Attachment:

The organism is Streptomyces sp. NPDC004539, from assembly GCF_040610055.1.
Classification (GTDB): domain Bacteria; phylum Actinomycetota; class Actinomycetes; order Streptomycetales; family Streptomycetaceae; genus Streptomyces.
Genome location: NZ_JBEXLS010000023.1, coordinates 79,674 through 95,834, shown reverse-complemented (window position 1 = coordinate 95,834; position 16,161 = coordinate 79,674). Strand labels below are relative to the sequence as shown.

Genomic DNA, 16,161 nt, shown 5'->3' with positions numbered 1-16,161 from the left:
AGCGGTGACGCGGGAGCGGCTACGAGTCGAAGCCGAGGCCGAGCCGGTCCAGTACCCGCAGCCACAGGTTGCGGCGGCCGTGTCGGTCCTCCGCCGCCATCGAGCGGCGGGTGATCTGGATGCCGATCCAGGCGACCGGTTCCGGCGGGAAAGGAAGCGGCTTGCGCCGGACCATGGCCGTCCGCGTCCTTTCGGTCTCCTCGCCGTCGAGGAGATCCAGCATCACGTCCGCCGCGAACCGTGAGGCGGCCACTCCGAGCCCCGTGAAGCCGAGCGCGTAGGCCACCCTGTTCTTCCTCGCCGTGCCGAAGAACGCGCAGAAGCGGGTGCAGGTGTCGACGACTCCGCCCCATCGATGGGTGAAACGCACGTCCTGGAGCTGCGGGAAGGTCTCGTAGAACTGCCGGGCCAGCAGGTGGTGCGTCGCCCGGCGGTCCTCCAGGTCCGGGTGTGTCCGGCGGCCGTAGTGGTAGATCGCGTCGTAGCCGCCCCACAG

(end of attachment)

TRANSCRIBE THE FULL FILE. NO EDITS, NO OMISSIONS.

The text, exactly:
The organism is Streptomyces sp. NPDC004539, from assembly GCF_040610055.1.
Classification (GTDB): domain Bacteria; phylum Actinomycetota; class Actinomycetes; order Streptomycetales; family Streptomycetaceae; genus Streptomyces.
Genome location: NZ_JBEXLS010000023.1, coordinates 79,674 through 95,834, shown reverse-complemented (window position 1 = coordinate 95,834; position 16,161 = coordinate 79,674). Strand labels below are relative to the sequence as shown.

Genomic DNA, 16,161 nt, shown 5'->3' with positions numbered 1-16,161 from the left:
AGCGGTGACGCGGGAGCGGCTACGAGTCGAAGCCGAGGCCGAGCCGGTCCAGTACCCGCAGCCACAGGTTGCGGCGGCCGTGTCGGTCCTCCGCCGCCATCGAGCGGCGGGTGATCTGGATGCCGATCCAGGCGACCGGTTCCGGCGGGAAAGGAAGCGGCTTGCGCCGGACCATGGCCGTCCGCGTCCTTTCGGTCTCCTCGCCGTCGAGGAGATCCAGCATCACGTCCGCCGCGAACCGTGAGGCGGCCACTCCGAGCCCCGTGAAGCCGAGCGCGTAGGCCACCCTGTTCTTCCTCGCCGTGCCGAAGAACGCGCAGAAGCGGGTGCAGGTGTCGACGACTCCGCCCCATCGATGGGTGAAACGCACGTCCTGGAGCTGCGGGAAGGTCTCGTAGAACTGCCGGGCCAGCAGGTGGTGCGTCGCCCGGCGGTCCTCCAGGTCCGGGTGTGTCCGGCGGCCGTAGTGGTAGATCGCGTCGTAGCCGCCCCACAG